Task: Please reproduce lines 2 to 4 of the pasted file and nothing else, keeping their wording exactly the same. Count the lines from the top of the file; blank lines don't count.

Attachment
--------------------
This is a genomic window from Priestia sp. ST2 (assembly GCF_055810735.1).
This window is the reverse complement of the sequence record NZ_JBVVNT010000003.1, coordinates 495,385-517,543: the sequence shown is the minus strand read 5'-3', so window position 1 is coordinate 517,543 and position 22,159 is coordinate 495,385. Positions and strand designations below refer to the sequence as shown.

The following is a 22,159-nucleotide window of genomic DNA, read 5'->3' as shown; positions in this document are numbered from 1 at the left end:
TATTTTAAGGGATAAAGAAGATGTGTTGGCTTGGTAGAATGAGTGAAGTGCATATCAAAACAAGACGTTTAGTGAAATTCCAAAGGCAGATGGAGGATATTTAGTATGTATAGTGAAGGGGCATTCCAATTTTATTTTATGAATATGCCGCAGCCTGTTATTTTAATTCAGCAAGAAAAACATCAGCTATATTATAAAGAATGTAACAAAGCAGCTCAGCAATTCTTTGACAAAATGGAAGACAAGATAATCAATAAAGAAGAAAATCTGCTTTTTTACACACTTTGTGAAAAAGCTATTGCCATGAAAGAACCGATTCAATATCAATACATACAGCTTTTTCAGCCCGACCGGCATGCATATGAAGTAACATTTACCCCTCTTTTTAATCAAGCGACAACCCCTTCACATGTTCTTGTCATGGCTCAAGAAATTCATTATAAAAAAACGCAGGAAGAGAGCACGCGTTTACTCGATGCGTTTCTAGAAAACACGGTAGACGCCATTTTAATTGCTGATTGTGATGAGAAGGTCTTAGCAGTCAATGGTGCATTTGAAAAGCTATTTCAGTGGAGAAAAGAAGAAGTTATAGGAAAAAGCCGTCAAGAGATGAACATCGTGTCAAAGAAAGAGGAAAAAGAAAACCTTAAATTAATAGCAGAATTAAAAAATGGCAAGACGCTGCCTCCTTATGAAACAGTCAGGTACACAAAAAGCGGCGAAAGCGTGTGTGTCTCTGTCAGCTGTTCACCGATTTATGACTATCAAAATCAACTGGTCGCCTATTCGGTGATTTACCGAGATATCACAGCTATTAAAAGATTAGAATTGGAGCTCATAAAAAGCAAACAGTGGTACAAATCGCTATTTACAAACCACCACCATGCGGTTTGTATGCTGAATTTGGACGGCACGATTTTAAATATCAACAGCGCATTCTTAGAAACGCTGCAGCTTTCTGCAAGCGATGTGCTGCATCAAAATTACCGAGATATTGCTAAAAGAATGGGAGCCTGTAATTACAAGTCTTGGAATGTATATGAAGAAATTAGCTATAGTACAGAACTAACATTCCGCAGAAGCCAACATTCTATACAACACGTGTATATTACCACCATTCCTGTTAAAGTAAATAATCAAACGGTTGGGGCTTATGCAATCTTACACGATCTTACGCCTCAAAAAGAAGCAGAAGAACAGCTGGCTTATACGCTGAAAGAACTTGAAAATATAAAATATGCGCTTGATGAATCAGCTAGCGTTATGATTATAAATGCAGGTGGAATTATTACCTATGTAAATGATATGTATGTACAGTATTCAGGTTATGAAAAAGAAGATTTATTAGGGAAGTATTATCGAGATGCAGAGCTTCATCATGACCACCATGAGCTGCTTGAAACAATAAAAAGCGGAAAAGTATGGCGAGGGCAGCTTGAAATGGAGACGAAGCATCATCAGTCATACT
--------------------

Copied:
This window is the reverse complement of the sequence record NZ_JBVVNT010000003.1, coordinates 495,385-517,543: the sequence shown is the minus strand read 5'-3', so window position 1 is coordinate 517,543 and position 22,159 is coordinate 495,385. Positions and strand designations below refer to the sequence as shown.

The following is a 22,159-nucleotide window of genomic DNA, read 5'->3' as shown; positions in this document are numbered from 1 at the left end:
TATTTTAAGGGATAAAGAAGATGTGTTGGCTTGGTAGAATGAGTGAAGTGCATATCAAAACAAGACGTTTAGTGAAATTCCAAAGGCAGATGGAGGATATTTAGTATGTATAGTGAAGGGGCATTCCAATTTTATTTTATGAATATGCCGCAGCCTGTTATTTTAATTCAGCAAGAAAAACATCAGCTATATTATAAAGAATGTAACAAAGCAGCTCAGCAATTCTTTGACAAAATGGAAGACAAGATAATCAATAAAGAAGAAAATCTGCTTTTTTACACACTTTGTGAAAAAGCTATTGCCATGAAAGAACCGATTCAATATCAATACATACAGCTTTTTCAGCCCGACCGGCATGCATATGAAGTAACATTTACCCCTCTTTTTAATCAAGCGACAACCCCTTCACATGTTCTTGTCATGGCTCAAGAAATTCATTATAAAAAAACGCAGGAAGAGAGCACGCGTTTACTCGATGCGTTTCTAGAAAACACGGTAGACGCCATTTTAATTGCTGATTGTGATGAGAAGGTCTTAGCAGTCAATGGTGCATTTGAAAAGCTATTTCAGTGGAGAAAAGAAGAAGTTATAGGAAAAAGCCGTCAAGAGATGAACATCGTGTCAAAGAAAGAGGAAAAAGAAAACCTTAAATTAATAGCAGAATTAAAAAATGGCAAGACGCTGCCTCCTTATGAAACAGTCAGGTACACAAAAAGCGGCGAAAGCGTGTGTGTCTCTGTCAGCTGTTCACCGATTTATGACTATCAAAATCAACTGGTCGCCTATTCGGTGATTTACCGAGATATCACAGCTATTAAAAGATTAGAATTGGAGCTCATAAAAAGCAAACAGTGGTACAAATCGCTATTTACAAACCACCACCATGCGGTTTGTATGCTGAATTTGGACGGCACGATTTTAAATATCAACAGCGCATTCTTAGAAACGCTGCAGCTTTCTGCAAGCGATGTGCTGCATCAAAATTACCGAGATATTGCTAAAAGAATGGGAGCCTGTAATTACAAGTCTTGGAATGTATATGAAGAAATTAGCTATAGTACAGAACTAACATTCCGCAGAAGCCAACATTCTATACAACACGTGTATATTACCACCATTCCTGTTAAAGTAAATAATCAAACGGTTGGGGCTTATGCAATCTTACACGATCTTACGCCTCAAAAAGAAGCAGAAGAACAGCTGGCTTATACGCTGAAAGAACTTGAAAATATAAAATATGCGCTTGATGAATCAGCTAGCGTTATGATTATAAATGCAGGTGGAATTATTACCTATGTAAATGATATGTATGTACAGTATTCAGGTTATGAAAAAGAAGATTTATTAGGGAAGTATTATCGAGATGCAGAGCTTCATCATGACCACCATGAGCTGCTTGAAACAATAAAAAGCGGAAAAGTATGGCGAGGGCAGCTTGAAATGGAGACGAAGCATCATCAGTCATACT